- tad-darśanodgatān prāṇān
- pratyāditsur ivotthitaḥ
- sa-sadasyānugo vainya
- indriyeśo guṇān iva
tat—him; darśana—seeing; udgatān—being greatly desired; prāṇān—life; pratyāditsuḥ—peacefully going; iva—like; utthitaḥ—got up; sa—with; sadasya—associates or followers; anugaḥ—officers; vainyaḥ—King Pṛthu; indriya-īśaḥ—a living entity; guṇān iva—as influenced by the modes of material nature.
Seeing the four Kumāras, Pṛthu Mahārāja was greatly anxious to receive them. Therefore the King, with all his officers, very hastily got up, as anxiously as a conditioned soul whose senses are immediately attracted by the modes of material nature.
In Bhagavad-gītā (BG 3.27) it is said:
- prakṛteḥ kriyamāṇāni
- guṇaiḥ karmāṇi sarvaśaḥ
- kartāham iti manyate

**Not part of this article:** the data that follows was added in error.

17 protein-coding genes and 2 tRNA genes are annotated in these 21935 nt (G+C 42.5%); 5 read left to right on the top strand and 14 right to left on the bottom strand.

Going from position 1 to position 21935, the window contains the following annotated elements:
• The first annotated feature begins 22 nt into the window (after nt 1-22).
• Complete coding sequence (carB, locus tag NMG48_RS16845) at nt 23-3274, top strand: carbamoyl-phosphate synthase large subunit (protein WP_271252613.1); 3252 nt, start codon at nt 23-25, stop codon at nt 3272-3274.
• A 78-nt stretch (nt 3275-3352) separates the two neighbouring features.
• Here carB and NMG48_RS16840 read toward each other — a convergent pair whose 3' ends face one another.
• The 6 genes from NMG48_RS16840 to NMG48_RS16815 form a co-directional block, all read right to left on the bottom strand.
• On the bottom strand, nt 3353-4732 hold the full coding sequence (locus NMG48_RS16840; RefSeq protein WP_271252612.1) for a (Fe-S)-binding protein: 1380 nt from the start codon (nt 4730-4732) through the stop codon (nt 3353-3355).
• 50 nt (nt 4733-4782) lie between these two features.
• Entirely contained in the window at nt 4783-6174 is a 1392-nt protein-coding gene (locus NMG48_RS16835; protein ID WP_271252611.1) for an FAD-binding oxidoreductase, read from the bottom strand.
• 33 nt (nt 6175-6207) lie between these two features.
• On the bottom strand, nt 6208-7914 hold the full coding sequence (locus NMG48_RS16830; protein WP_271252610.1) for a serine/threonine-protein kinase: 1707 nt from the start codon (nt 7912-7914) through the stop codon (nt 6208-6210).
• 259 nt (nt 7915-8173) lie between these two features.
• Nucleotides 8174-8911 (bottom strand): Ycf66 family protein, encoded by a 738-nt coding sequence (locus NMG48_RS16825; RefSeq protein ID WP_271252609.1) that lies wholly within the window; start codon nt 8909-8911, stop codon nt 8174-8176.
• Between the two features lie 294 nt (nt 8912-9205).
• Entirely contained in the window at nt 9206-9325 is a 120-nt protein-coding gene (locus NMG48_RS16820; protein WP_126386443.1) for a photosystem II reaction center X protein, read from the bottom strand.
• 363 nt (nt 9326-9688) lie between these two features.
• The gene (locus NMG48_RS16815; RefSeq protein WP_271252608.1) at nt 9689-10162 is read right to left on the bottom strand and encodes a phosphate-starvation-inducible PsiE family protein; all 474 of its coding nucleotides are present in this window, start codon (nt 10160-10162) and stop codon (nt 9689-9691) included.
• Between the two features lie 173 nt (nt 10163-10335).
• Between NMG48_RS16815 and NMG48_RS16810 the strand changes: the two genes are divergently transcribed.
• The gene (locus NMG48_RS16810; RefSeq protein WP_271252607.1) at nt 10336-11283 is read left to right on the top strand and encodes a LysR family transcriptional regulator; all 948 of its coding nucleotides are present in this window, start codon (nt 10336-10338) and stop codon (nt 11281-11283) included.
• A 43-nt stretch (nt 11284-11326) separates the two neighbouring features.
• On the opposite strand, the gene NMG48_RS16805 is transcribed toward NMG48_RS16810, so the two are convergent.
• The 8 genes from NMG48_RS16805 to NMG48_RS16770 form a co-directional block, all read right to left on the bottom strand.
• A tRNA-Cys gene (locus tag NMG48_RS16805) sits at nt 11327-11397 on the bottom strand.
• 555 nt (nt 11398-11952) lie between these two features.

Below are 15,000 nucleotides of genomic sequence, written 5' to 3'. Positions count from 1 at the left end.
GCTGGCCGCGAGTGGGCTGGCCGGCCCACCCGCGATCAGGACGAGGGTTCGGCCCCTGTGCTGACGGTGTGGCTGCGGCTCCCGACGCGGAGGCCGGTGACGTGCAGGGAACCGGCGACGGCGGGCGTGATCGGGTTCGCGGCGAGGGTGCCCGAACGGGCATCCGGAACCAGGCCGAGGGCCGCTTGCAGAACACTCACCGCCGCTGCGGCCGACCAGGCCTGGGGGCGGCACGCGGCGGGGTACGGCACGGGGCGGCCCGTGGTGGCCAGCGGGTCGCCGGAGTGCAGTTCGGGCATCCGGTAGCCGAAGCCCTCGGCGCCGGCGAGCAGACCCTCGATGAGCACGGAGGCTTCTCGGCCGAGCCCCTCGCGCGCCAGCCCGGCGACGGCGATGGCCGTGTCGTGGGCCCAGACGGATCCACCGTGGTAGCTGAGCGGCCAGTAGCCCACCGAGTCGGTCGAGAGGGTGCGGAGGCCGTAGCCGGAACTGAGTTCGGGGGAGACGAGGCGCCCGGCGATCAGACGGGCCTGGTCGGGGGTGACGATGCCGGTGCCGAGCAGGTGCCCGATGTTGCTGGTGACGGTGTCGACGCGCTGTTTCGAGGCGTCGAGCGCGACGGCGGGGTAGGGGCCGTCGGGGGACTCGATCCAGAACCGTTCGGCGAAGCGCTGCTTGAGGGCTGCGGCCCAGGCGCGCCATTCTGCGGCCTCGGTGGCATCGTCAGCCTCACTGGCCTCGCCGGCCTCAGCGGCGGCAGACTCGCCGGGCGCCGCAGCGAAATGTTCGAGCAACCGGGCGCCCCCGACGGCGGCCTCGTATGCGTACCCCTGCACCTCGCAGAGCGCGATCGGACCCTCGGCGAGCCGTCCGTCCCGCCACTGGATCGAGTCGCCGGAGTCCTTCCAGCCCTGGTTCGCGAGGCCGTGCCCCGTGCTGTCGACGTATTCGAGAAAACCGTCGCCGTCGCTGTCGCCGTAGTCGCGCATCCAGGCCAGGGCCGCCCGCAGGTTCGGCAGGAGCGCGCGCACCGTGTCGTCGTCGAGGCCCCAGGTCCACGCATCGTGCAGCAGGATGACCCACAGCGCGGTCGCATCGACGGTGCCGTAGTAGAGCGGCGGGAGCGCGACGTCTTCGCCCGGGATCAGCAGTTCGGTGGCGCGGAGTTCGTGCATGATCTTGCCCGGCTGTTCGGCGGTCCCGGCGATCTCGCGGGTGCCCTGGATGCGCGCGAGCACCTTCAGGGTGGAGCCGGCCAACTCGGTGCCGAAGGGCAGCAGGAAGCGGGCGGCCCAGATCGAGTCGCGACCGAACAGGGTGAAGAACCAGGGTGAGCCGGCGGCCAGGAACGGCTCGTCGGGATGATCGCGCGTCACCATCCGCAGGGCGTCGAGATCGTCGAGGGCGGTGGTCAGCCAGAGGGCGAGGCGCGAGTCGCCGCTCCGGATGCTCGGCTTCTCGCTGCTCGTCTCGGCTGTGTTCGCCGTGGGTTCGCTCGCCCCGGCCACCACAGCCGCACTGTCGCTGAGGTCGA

Every conditioned soul is influenced by a particular mixture of the modes of material nature. As such, the conditioned soul is attracted to certain types of activity which he is forced to perform because he is completely under the influence of material nature. Here Pṛthu Mahārāja is compared to such a conditioned soul, not because he was a conditioned soul but because he was so anxious to receive the Kumāras that it was as if without them he would have lost his life. The conditioned soul is attracted by the objects of sense gratification. His eyes are attracted to see beautiful things, his ears are attracted to hear nice music, his nose is attracted to enjoy the aroma of a nice flower, and his tongue is attracted to taste nice food. Similarly, all his other senses—his hands, his legs, his belly, his genitals, his mind, etc.—are so susceptible to the attraction of the objects of enjoyment that he cannot restrain himself. Pṛthu Mahārāja, in the same way, could not restrain himself from receiving the four Kumāras, who were bright by dint of their spiritual progress, and thus not only he himself but also his officers and associates all received the four Kumāras. It is said, "Birds of a feather flock together." In this world, everyone is attracted by a person of the same category. A drunkard is attracted to persons who are also drunkards. Similarly, a saintly person is attracted by other saintly persons. Pṛthu Mahārāja was in the topmost position of spiritual advancement, and as such, he was attracted by the Kumāras, who were of the same category. It is said, therefore, that a man is known by his company.